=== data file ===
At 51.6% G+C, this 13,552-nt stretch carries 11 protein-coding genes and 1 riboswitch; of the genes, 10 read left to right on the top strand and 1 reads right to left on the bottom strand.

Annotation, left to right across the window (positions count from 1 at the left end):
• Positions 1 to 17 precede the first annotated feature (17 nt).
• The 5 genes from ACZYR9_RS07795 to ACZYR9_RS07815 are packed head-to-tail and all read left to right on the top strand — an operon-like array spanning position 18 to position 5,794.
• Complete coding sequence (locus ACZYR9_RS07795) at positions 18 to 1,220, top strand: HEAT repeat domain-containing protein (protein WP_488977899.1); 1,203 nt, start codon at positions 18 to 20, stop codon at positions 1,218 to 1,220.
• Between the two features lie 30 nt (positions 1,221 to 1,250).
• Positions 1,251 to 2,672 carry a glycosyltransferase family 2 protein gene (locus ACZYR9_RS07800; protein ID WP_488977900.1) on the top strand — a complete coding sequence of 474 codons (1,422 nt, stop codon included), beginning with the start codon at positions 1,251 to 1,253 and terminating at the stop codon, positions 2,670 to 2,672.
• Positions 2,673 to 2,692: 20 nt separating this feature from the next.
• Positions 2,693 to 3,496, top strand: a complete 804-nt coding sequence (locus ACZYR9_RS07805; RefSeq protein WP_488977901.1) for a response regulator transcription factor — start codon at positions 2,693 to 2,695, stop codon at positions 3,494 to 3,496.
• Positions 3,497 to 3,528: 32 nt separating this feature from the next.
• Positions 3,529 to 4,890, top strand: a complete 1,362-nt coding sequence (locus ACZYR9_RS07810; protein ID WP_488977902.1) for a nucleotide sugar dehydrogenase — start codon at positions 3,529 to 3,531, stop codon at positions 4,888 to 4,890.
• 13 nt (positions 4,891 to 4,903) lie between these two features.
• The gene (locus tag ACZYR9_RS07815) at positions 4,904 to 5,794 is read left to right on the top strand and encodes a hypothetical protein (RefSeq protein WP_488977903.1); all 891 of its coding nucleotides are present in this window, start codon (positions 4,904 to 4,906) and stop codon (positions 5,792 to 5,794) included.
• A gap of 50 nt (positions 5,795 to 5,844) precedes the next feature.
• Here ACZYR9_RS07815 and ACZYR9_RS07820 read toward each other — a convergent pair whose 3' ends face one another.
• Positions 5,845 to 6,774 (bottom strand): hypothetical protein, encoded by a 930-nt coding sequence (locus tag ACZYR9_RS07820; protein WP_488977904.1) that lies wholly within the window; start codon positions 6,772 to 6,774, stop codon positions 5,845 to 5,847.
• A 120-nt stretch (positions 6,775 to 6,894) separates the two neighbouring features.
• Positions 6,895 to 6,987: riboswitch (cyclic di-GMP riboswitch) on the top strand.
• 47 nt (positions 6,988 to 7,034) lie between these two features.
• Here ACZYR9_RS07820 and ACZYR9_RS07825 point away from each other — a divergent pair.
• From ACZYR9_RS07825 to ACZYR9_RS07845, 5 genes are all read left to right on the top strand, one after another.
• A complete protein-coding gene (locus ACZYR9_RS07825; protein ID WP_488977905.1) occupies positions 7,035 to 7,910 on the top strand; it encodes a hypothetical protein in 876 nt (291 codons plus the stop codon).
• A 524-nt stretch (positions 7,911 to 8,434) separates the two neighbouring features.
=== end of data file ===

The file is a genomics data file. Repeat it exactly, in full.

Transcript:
At 51.6% G+C, this 13,552-nt stretch carries 11 protein-coding genes and 1 riboswitch; of the genes, 10 read left to right on the top strand and 1 reads right to left on the bottom strand.

Annotation, left to right across the window (positions count from 1 at the left end):
• Positions 1 to 17 precede the first annotated feature (17 nt).
• The 5 genes from ACZYR9_RS07795 to ACZYR9_RS07815 are packed head-to-tail and all read left to right on the top strand — an operon-like array spanning position 18 to position 5,794.
• Complete coding sequence (locus ACZYR9_RS07795) at positions 18 to 1,220, top strand: HEAT repeat domain-containing protein (protein WP_488977899.1); 1,203 nt, start codon at positions 18 to 20, stop codon at positions 1,218 to 1,220.
• Between the two features lie 30 nt (positions 1,221 to 1,250).
• Positions 1,251 to 2,672 carry a glycosyltransferase family 2 protein gene (locus ACZYR9_RS07800; protein ID WP_488977900.1) on the top strand — a complete coding sequence of 474 codons (1,422 nt, stop codon included), beginning with the start codon at positions 1,251 to 1,253 and terminating at the stop codon, positions 2,670 to 2,672.
• Positions 2,673 to 2,692: 20 nt separating this feature from the next.
• Positions 2,693 to 3,496, top strand: a complete 804-nt coding sequence (locus ACZYR9_RS07805; RefSeq protein WP_488977901.1) for a response regulator transcription factor — start codon at positions 2,693 to 2,695, stop codon at positions 3,494 to 3,496.
• Positions 3,497 to 3,528: 32 nt separating this feature from the next.
• Positions 3,529 to 4,890, top strand: a complete 1,362-nt coding sequence (locus ACZYR9_RS07810; protein ID WP_488977902.1) for a nucleotide sugar dehydrogenase — start codon at positions 3,529 to 3,531, stop codon at positions 4,888 to 4,890.
• 13 nt (positions 4,891 to 4,903) lie between these two features.
• The gene (locus tag ACZYR9_RS07815) at positions 4,904 to 5,794 is read left to right on the top strand and encodes a hypothetical protein (RefSeq protein WP_488977903.1); all 891 of its coding nucleotides are present in this window, start codon (positions 4,904 to 4,906) and stop codon (positions 5,792 to 5,794) included.
• A gap of 50 nt (positions 5,795 to 5,844) precedes the next feature.
• Here ACZYR9_RS07815 and ACZYR9_RS07820 read toward each other — a convergent pair whose 3' ends face one another.
• Positions 5,845 to 6,774 (bottom strand): hypothetical protein, encoded by a 930-nt coding sequence (locus tag ACZYR9_RS07820; protein WP_488977904.1) that lies wholly within the window; start codon positions 6,772 to 6,774, stop codon positions 5,845 to 5,847.
• A 120-nt stretch (positions 6,775 to 6,894) separates the two neighbouring features.
• Positions 6,895 to 6,987: riboswitch (cyclic di-GMP riboswitch) on the top strand.
• 47 nt (positions 6,988 to 7,034) lie between these two features.
• Here ACZYR9_RS07820 and ACZYR9_RS07825 point away from each other — a divergent pair.
• From ACZYR9_RS07825 to ACZYR9_RS07845, 5 genes are all read left to right on the top strand, one after another.
• A complete protein-coding gene (locus ACZYR9_RS07825; protein ID WP_488977905.1) occupies positions 7,035 to 7,910 on the top strand; it encodes a hypothetical protein in 876 nt (291 codons plus the stop codon).
• A 524-nt stretch (positions 7,911 to 8,434) separates the two neighbouring features.